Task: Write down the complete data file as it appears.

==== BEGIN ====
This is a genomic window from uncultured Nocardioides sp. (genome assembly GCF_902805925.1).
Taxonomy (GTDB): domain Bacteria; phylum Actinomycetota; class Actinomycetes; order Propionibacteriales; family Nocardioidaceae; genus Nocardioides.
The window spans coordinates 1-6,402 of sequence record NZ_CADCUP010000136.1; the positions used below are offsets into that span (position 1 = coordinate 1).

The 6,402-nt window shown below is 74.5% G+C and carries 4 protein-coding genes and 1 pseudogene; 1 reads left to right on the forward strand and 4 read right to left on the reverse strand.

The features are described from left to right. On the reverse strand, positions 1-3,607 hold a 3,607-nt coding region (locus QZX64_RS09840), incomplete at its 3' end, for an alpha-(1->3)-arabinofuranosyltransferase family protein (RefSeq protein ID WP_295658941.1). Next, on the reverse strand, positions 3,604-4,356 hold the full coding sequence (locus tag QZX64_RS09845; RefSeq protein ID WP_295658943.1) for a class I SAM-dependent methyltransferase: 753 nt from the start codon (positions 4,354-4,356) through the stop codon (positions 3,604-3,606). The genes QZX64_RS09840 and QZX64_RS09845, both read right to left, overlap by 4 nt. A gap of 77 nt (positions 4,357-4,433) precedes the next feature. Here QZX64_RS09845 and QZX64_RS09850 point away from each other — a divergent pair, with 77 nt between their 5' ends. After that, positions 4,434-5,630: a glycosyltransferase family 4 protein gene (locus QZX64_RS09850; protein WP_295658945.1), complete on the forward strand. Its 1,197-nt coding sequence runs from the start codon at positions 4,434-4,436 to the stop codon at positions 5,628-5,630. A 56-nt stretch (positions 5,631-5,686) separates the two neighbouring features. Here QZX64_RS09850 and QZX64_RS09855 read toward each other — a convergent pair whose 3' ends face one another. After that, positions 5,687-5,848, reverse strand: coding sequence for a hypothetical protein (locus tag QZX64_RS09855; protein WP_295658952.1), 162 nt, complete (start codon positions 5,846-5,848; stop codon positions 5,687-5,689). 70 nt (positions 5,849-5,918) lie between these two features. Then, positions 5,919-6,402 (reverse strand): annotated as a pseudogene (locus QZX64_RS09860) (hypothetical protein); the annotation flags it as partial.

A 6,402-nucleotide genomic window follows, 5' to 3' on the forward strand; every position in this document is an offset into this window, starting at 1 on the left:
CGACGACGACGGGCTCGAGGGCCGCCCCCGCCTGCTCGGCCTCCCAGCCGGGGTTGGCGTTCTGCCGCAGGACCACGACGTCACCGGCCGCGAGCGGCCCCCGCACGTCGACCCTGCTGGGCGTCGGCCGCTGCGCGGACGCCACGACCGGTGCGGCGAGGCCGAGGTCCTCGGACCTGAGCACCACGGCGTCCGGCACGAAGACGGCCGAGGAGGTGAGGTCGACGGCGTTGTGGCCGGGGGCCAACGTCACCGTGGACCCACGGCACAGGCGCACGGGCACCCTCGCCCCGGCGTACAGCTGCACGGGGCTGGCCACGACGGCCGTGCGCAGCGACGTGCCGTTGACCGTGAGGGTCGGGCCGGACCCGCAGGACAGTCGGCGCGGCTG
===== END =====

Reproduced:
This is a genomic window from uncultured Nocardioides sp. (genome assembly GCF_902805925.1).
Taxonomy (GTDB): domain Bacteria; phylum Actinomycetota; class Actinomycetes; order Propionibacteriales; family Nocardioidaceae; genus Nocardioides.
The window spans coordinates 1-6,402 of sequence record NZ_CADCUP010000136.1; the positions used below are offsets into that span (position 1 = coordinate 1).

The 6,402-nt window shown below is 74.5% G+C and carries 4 protein-coding genes and 1 pseudogene; 1 reads left to right on the forward strand and 4 read right to left on the reverse strand.

The features are described from left to right. On the reverse strand, positions 1-3,607 hold a 3,607-nt coding region (locus QZX64_RS09840), incomplete at its 3' end, for an alpha-(1->3)-arabinofuranosyltransferase family protein (RefSeq protein ID WP_295658941.1). Next, on the reverse strand, positions 3,604-4,356 hold the full coding sequence (locus tag QZX64_RS09845; RefSeq protein ID WP_295658943.1) for a class I SAM-dependent methyltransferase: 753 nt from the start codon (positions 4,354-4,356) through the stop codon (positions 3,604-3,606). The genes QZX64_RS09840 and QZX64_RS09845, both read right to left, overlap by 4 nt. A gap of 77 nt (positions 4,357-4,433) precedes the next feature. Here QZX64_RS09845 and QZX64_RS09850 point away from each other — a divergent pair, with 77 nt between their 5' ends. After that, positions 4,434-5,630: a glycosyltransferase family 4 protein gene (locus QZX64_RS09850; protein WP_295658945.1), complete on the forward strand. Its 1,197-nt coding sequence runs from the start codon at positions 4,434-4,436 to the stop codon at positions 5,628-5,630. A 56-nt stretch (positions 5,631-5,686) separates the two neighbouring features. Here QZX64_RS09850 and QZX64_RS09855 read toward each other — a convergent pair whose 3' ends face one another. After that, positions 5,687-5,848, reverse strand: coding sequence for a hypothetical protein (locus tag QZX64_RS09855; protein WP_295658952.1), 162 nt, complete (start codon positions 5,846-5,848; stop codon positions 5,687-5,689). 70 nt (positions 5,849-5,918) lie between these two features. Then, positions 5,919-6,402 (reverse strand): annotated as a pseudogene (locus QZX64_RS09860) (hypothetical protein); the annotation flags it as partial.

A 6,402-nucleotide genomic window follows, 5' to 3' on the forward strand; every position in this document is an offset into this window, starting at 1 on the left:
CGACGACGACGGGCTCGAGGGCCGCCCCCGCCTGCTCGGCCTCCCAGCCGGGGTTGGCGTTCTGCCGCAGGACCACGACGTCACCGGCCGCGAGCGGCCCCCGCACGTCGACCCTGCTGGGCGTCGGCCGCTGCGCGGACGCCACGACCGGTGCGGCGAGGCCGAGGTCCTCGGACCTGAGCACCACGGCGTCCGGCACGAAGACGGCCGAGGAGGTGAGGTCGACGGCGTTGTGGCCGGGGGCCAACGTCACCGTGGACCCACGGCACAGGCGCACGGGCACCCTCGCCCCGGCGTACAGCTGCACGGGGCTGGCCACGACGGCCGTGCGCAGCGACGTGCCGTTGACCGTGAGGGTCGGGCCGGACCCGCAGGACAGTCGGCGCGGCTG